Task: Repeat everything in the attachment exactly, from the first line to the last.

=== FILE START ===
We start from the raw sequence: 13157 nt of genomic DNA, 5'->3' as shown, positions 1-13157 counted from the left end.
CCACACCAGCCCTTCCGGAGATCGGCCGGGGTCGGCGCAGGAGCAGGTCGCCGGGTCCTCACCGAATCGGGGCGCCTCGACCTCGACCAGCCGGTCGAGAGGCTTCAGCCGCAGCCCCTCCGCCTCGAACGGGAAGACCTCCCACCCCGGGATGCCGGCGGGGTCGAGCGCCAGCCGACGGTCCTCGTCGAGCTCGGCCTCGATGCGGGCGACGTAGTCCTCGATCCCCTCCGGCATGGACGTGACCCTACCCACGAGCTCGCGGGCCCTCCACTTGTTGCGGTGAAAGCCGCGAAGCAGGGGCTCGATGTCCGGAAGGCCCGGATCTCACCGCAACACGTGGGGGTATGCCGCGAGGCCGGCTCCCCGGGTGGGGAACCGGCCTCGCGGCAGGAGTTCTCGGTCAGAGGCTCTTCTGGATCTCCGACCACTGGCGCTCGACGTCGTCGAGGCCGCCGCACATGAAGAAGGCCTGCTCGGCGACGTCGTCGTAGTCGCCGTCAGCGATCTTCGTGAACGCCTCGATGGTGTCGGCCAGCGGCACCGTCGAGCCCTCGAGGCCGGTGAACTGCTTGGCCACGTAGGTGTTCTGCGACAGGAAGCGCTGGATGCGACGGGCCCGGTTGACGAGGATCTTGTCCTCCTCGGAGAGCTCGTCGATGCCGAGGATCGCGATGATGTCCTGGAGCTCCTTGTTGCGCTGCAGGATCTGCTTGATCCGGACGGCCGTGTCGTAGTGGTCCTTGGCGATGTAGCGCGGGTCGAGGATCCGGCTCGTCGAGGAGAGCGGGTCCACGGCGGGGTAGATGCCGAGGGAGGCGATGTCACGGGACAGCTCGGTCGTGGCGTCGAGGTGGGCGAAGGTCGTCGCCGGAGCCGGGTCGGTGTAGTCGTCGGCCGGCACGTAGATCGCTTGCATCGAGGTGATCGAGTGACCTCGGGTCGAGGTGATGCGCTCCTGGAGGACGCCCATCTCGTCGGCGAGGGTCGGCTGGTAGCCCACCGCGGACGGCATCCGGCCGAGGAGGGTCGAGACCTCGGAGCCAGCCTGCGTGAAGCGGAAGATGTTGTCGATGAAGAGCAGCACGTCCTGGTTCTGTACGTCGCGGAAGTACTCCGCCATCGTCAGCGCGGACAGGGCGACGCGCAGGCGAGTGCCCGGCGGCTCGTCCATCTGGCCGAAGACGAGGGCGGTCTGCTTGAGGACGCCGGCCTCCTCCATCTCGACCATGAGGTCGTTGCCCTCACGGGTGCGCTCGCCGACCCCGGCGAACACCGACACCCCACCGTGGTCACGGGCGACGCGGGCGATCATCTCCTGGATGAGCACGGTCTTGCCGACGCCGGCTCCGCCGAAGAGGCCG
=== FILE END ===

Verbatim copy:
We start from the raw sequence: 13157 nt of genomic DNA, 5'->3' as shown, positions 1-13157 counted from the left end.
CCACACCAGCCCTTCCGGAGATCGGCCGGGGTCGGCGCAGGAGCAGGTCGCCGGGTCCTCACCGAATCGGGGCGCCTCGACCTCGACCAGCCGGTCGAGAGGCTTCAGCCGCAGCCCCTCCGCCTCGAACGGGAAGACCTCCCACCCCGGGATGCCGGCGGGGTCGAGCGCCAGCCGACGGTCCTCGTCGAGCTCGGCCTCGATGCGGGCGACGTAGTCCTCGATCCCCTCCGGCATGGACGTGACCCTACCCACGAGCTCGCGGGCCCTCCACTTGTTGCGGTGAAAGCCGCGAAGCAGGGGCTCGATGTCCGGAAGGCCCGGATCTCACCGCAACACGTGGGGGTATGCCGCGAGGCCGGCTCCCCGGGTGGGGAACCGGCCTCGCGGCAGGAGTTCTCGGTCAGAGGCTCTTCTGGATCTCCGACCACTGGCGCTCGACGTCGTCGAGGCCGCCGCACATGAAGAAGGCCTGCTCGGCGACGTCGTCGTAGTCGCCGTCAGCGATCTTCGTGAACGCCTCGATGGTGTCGGCCAGCGGCACCGTCGAGCCCTCGAGGCCGGTGAACTGCTTGGCCACGTAGGTGTTCTGCGACAGGAAGCGCTGGATGCGACGGGCCCGGTTGACGAGGATCTTGTCCTCCTCGGAGAGCTCGTCGATGCCGAGGATCGCGATGATGTCCTGGAGCTCCTTGTTGCGCTGCAGGATCTGCTTGATCCGGACGGCCGTGTCGTAGTGGTCCTTGGCGATGTAGCGCGGGTCGAGGATCCGGCTCGTCGAGGAGAGCGGGTCCACGGCGGGGTAGATGCCGAGGGAGGCGATGTCACGGGACAGCTCGGTCGTGGCGTCGAGGTGGGCGAAGGTCGTCGCCGGAGCCGGGTCGGTGTAGTCGTCGGCCGGCACGTAGATCGCTTGCATCGAGGTGATCGAGTGACCTCGGGTCGAGGTGATGCGCTCCTGGAGGACGCCCATCTCGTCGGCGAGGGTCGGCTGGTAGCCCACCGCGGACGGCATCCGGCCGAGGAGGGTCGAGACCTCGGAGCCAGCCTGCGTGAAGCGGAAGATGTTGTCGATGAAGAGCAGCACGTCCTGGTTCTGTACGTCGCGGAAGTACTCCGCCATCGTCAGCGCGGACAGGGCGACGCGCAGGCGAGTGCCCGGCGGCTCGTCCATCTGGCCGAAGACGAGGGCGGTCTGCTTGAGGACGCCGGCCTCCTCCATCTCGACCATGAGGTCGTTGCCCTCACGGGTGCGCTCGCCGACCCCGGCGAACACCGACACCCCACCGTGGTCACGGGCGACGCGGGCGATCATCTCCTGGATGAGCACGGTCTTGCCGACGCCGGCTCCGCCGAAGAGGCCG